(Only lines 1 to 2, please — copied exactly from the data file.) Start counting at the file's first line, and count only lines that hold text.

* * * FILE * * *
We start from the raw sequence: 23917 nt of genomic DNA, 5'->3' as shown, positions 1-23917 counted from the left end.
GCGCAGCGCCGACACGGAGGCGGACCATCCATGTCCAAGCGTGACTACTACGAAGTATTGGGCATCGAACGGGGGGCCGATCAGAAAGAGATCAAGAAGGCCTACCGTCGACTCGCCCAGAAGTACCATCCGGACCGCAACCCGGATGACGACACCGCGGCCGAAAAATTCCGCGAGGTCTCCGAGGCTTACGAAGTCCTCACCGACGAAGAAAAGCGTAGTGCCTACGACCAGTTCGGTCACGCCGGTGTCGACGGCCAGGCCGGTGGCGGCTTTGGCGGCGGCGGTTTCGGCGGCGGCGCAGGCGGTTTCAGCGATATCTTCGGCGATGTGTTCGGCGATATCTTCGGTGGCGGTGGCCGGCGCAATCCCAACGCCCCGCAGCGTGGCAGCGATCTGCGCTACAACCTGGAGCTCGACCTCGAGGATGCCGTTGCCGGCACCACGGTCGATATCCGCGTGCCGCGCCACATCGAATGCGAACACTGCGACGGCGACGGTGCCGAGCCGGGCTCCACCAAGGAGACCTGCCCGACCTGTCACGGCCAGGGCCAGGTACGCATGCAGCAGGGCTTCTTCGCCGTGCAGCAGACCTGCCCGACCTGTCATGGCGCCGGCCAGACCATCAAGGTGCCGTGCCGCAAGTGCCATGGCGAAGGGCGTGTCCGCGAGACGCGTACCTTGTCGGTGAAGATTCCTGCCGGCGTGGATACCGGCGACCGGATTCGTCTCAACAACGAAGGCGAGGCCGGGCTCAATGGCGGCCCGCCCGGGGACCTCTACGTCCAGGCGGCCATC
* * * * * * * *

We start from the raw sequence: 23917 nt of genomic DNA, 5'->3' as shown, positions 1-23917 counted from the left end.
GCGCAGCGCCGACACGGAGGCGGACCATCCATGTCCAAGCGTGACTACTACGAAGTATTGGGCATCGAACGGGGGGCCGATCAGAAAGAGATCAAGAAGGCCTACCGTCGACTCGCCCAGAAGTACCATCCGGACCGCAACCCGGATGACGACACCGCGGCCGAAAAATTCCGCGAGGTCTCCGAGGCTTACGAAGTCCTCACCGACGAAGAAAAGCGTAGTGCCTACGACCAGTTCGGTCACGCCGGTGTCGACGGCCAGGCCGGTGGCGGCTTTGGCGGCGGCGGTTTCGGCGGCGGCGCAGGCGGTTTCAGCGATATCTTCGGCGATGTGTTCGGCGATATCTTCGGTGGCGGTGGCCGGCGCAATCCCAACGCCCCGCAGCGTGGCAGCGATCTGCGCTACAACCTGGAGCTCGACCTCGAGGATGCCGTTGCCGGCACCACGGTCGATATCCGCGTGCCGCGCCACATCGAATGCGAACACTGCGACGGCGACGGTGCCGAGCCGGGCTCCACCAAGGAGACCTGCCCGACCTGTCACGGCCAGGGCCAGGTACGCATGCAGCAGGGCTTCTTCGCCGTGCAGCAGACCTGCCCGACCTGTCATGGCGCCGGCCAGACCATCAAGGTGCCGTGCCGCAAGTGCCATGGCGAAGGGCGTGTCCGCGAGACGCGTACCTTGTCGGTGAAGATTCCTGCCGGCGTGGATACCGGCGACCGGATTCGTCTCAACAACGAAGGCGAGGCCGGGCTCAATGGCGGCCCGCCCGGGGACCTCTACGTCCAGGCGGCCATC